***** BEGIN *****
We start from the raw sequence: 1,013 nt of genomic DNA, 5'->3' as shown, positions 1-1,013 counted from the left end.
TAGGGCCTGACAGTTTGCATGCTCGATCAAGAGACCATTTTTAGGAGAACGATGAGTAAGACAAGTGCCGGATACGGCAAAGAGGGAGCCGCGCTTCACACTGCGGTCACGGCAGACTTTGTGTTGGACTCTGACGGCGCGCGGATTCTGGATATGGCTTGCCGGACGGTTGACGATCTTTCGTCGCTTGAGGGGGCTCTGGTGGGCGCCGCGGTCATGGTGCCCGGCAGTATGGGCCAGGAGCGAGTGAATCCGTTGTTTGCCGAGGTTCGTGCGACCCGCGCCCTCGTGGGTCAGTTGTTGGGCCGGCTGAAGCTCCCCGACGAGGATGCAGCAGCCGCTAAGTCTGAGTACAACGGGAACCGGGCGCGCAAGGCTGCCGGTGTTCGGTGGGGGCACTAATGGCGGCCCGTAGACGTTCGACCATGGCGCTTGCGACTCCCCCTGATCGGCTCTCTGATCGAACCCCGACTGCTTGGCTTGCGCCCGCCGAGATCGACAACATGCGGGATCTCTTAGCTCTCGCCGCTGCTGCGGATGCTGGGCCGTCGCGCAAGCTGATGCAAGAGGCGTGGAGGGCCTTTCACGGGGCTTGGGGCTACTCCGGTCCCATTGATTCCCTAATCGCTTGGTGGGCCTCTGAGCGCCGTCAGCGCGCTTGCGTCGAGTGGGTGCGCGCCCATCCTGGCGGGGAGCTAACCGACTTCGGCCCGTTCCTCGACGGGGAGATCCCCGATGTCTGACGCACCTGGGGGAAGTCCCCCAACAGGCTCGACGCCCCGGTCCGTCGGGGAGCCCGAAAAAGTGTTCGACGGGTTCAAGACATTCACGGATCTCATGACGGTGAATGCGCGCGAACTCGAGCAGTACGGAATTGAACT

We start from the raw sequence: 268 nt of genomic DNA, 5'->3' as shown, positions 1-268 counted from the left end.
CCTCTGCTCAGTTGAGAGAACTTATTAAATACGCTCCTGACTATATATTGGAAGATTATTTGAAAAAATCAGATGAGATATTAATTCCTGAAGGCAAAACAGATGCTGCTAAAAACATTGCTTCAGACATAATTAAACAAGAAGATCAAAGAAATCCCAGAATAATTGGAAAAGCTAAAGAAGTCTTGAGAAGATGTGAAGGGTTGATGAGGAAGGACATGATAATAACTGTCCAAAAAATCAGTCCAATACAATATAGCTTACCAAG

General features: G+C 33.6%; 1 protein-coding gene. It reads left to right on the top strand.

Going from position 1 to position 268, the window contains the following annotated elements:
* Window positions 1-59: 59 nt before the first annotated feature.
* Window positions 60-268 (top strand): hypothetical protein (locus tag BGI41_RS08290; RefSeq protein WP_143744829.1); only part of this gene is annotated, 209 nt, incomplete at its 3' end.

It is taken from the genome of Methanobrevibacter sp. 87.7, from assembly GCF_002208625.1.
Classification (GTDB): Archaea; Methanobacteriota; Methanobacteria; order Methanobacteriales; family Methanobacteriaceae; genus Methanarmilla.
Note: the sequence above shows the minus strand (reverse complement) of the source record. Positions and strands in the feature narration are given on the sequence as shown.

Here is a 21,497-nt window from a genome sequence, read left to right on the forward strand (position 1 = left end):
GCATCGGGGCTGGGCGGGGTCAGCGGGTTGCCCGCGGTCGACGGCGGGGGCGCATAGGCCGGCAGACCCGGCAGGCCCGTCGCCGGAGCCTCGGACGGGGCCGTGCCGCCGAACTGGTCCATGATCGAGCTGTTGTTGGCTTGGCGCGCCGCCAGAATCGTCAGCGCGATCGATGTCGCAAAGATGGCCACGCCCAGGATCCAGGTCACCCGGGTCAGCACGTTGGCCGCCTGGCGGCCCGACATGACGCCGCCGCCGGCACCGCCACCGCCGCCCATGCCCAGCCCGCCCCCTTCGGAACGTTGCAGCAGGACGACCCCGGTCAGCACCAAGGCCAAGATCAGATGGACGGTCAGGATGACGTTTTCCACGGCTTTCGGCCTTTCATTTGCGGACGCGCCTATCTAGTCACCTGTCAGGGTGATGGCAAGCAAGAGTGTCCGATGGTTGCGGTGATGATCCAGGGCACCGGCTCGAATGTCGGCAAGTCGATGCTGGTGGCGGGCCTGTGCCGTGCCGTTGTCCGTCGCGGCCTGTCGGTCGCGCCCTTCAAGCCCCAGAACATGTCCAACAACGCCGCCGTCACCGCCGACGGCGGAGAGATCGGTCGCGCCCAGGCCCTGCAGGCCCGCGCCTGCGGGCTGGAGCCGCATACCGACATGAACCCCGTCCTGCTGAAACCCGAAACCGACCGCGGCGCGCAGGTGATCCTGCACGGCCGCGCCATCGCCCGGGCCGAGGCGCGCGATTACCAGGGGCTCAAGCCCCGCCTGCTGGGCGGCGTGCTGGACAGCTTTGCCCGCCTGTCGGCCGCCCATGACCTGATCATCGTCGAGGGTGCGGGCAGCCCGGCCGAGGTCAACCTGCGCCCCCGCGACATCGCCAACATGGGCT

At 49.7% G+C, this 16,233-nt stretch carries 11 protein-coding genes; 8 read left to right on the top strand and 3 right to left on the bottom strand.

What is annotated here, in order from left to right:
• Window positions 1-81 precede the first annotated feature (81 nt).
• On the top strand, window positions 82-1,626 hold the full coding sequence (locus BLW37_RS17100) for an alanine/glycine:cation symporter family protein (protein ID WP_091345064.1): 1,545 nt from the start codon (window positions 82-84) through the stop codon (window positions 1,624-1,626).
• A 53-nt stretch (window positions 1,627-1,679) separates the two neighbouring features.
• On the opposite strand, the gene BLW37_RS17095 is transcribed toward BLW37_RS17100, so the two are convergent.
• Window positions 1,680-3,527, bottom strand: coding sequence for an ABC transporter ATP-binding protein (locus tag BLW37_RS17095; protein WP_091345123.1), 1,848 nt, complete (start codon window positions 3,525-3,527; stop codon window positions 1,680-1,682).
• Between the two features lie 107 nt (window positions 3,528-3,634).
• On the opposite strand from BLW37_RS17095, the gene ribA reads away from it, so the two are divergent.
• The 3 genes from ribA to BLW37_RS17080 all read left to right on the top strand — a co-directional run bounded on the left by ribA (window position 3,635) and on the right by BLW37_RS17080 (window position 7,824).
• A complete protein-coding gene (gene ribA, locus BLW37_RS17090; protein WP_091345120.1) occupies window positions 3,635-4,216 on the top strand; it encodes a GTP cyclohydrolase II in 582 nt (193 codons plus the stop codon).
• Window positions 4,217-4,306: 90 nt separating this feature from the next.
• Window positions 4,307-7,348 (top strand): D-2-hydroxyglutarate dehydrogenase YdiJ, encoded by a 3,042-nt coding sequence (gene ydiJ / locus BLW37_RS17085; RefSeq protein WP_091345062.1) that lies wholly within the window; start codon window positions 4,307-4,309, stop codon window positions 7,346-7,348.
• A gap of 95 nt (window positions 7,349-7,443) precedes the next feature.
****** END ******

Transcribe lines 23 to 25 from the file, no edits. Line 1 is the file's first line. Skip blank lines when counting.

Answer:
• The 3 genes from ribA to BLW37_RS17080 all read left to right on the top strand — a co-directional run bounded on the left by ribA (window position 3,635) and on the right by BLW37_RS17080 (window position 7,824).
• A complete protein-coding gene (gene ribA, locus BLW37_RS17090; protein WP_091345120.1) occupies window positions 3,635-4,216 on the top strand; it encodes a GTP cyclohydrolase II in 582 nt (193 codons plus the stop codon).
• Window positions 4,217-4,306: 90 nt separating this feature from the next.